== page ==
What’s in my bag? — Sean Michael Ragan
What's in my bag? issue #41
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Sean Michael Ragan is an author, an entrepreneur, and a former editor of MAKE Magazine. His books include The Total Inventor’s Manual, How to Use a Breadboard, and the forthcoming Breadboard ‘Bots. When he’s not out in the shop, Sean moonlights as co-host of the Cool Tools YouTube channel. You can find him on Instagram @seanmragan, Twitter @seanragan, and Facebook @seanmichaelragan.
About the bag
I’m still using the same JanSport Right Pack backpack I bought 20 years ago at the college campus bookstore! Then as now, JanSport bags come with a lifetime warranty and I’ve sent this one back to the factory twice now to have busted zippers repaired. Only thing I’d do differently is buy black instead of tan, so as to not show so much dirt!
What’s inside the bag
Outlander Ultralight Packable Backpack ($18-$34)
Probably the handiest thing I keep in my bag is … another bag! The Outlander stores inside-out in its own sewn-in zippered stuff pouch so it takes up as little space as possible when you don’t need it. And when you do, it unfolds into a full-size backpack that’s waterproof, lightweight, and super tough. I’ve had mine for four years, almost half of which time I used it as my regular-duty backpack. It’s great for those inevitable situations when I have to carry more stuff on the way out than I did on the way in.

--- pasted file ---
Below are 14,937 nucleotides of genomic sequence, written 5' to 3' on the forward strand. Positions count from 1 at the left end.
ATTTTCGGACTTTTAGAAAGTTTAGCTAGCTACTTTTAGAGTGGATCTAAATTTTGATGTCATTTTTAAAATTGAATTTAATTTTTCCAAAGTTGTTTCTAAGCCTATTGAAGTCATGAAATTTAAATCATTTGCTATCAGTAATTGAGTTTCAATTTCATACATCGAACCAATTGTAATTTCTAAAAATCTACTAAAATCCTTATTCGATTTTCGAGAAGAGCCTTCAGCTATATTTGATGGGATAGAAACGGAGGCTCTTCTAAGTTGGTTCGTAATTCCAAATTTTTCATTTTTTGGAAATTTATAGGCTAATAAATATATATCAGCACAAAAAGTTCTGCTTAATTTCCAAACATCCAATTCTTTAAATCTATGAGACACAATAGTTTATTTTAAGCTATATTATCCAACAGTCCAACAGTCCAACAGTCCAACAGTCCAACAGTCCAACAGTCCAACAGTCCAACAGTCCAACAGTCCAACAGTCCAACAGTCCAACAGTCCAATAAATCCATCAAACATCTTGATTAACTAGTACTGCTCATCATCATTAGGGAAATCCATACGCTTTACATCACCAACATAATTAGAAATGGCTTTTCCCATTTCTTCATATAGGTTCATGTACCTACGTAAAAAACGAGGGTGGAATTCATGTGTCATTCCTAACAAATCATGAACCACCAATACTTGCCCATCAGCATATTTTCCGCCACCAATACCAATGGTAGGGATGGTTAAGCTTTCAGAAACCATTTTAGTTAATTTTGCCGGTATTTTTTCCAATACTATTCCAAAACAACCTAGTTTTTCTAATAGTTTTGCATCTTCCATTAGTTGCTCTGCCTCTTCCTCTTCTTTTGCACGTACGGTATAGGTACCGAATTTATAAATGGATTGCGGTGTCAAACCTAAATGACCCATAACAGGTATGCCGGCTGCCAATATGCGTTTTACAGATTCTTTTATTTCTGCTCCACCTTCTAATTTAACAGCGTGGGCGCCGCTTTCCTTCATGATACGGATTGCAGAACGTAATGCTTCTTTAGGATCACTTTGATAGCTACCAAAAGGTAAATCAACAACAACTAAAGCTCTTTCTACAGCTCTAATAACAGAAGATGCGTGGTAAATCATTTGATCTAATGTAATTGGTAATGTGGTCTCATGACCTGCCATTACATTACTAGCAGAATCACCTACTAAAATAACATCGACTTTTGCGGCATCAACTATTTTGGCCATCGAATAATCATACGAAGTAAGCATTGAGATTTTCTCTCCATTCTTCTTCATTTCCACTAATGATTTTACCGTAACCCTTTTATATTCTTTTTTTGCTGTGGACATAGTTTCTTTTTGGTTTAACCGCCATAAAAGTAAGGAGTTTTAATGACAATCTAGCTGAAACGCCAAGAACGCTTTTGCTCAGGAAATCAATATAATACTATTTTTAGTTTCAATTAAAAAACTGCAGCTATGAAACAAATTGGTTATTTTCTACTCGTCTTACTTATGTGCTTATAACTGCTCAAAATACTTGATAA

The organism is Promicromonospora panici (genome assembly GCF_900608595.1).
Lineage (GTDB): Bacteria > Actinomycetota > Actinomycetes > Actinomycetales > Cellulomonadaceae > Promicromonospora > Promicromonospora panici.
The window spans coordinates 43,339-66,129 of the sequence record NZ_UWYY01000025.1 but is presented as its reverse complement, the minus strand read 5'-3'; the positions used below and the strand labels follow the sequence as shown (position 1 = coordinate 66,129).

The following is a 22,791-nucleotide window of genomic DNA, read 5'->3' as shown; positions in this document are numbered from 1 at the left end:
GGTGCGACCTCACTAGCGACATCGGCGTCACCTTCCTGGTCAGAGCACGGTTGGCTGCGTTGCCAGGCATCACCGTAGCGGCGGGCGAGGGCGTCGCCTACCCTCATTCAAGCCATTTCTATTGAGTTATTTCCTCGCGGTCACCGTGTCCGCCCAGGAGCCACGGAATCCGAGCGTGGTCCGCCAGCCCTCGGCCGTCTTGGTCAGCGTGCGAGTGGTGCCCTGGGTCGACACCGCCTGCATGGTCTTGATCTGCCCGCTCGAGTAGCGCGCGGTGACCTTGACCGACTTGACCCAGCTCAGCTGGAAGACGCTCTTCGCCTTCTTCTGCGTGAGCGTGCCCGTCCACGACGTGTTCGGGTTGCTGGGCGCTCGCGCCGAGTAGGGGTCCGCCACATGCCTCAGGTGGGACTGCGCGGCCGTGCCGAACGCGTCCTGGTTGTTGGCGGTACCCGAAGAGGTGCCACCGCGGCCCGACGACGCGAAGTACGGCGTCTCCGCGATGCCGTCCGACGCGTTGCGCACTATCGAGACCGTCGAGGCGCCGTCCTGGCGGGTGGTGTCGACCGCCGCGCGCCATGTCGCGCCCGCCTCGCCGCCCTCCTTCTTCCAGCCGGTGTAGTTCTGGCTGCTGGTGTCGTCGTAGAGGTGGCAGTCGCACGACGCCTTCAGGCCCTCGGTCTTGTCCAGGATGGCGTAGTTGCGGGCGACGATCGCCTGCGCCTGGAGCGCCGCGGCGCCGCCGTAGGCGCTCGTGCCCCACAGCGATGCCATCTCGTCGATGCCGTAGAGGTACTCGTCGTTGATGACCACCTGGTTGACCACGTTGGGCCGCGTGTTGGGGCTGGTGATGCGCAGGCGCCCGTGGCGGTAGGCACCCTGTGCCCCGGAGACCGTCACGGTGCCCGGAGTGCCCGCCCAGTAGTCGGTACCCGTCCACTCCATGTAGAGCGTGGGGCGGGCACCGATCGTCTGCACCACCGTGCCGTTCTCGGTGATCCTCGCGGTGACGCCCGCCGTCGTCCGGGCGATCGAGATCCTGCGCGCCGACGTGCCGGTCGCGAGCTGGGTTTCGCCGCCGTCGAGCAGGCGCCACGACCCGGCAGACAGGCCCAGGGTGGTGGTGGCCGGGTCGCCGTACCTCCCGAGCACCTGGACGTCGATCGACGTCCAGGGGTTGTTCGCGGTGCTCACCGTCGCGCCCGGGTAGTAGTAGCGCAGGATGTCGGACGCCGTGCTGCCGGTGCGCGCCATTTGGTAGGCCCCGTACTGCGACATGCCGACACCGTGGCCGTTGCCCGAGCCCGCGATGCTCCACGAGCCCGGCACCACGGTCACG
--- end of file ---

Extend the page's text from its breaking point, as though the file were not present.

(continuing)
iFixit Jimmy Opening Tool ($8)
One of the many ways consumer electronics have become less repair-friendly in my lifetime has been the shift away from case screws toward hairline flexural snaps that have to be prised open. And if you want to have any hope of closing the case up again afterwards, a flat-blade screwdriver is the wrong tool for this job. The “Jimmy” is a piece of thin spring steel with dull edges (so it doesn’t cut or scratch stuff) and polished faces (that slide easily into narrow openings) mounted in a comfy elastomer handle that makes it easy to maneuver.
Pak-Lite 9V LED Flashlight ($24)
The classic US-made clip-on 9V flashlight. Unlike the Chinese knock-offs, the Pak-Lite’s electronics are potted in clear epoxy, so it’s waterproof even to the point of full immersion. The one I carry has a glow in the dark case, which is actually self-energizing. So even if it’s been out of the sun all day, once you manage to find it and turn it on, the glow-in-the-dark plastic will charge up just from the light of the LEDs themselves and will continue to glow for several minutes after you shut it off.
Nitecore F2 USB Battery Charger / Power Bank ($19)
I keep at least one charged USB power bank around all the time in case my phone or tablet runs out of juice, and though there are lots of options in this space, I really like the Nitecore F2, because it’s inexpensive, lightweight, and uses removable 18650 lithium-ion rechargeable cells. So you can use it as a flashlight battery charger or a power bank, and unlike sealed power banks, the cells are easily replaced when they start to short-cycle. Multiple F2s can be daisy-chained or even connected in a circle for charging (if you’re short on power outlets) or for discharging (if you need more amp-hours than you can get out of one unit).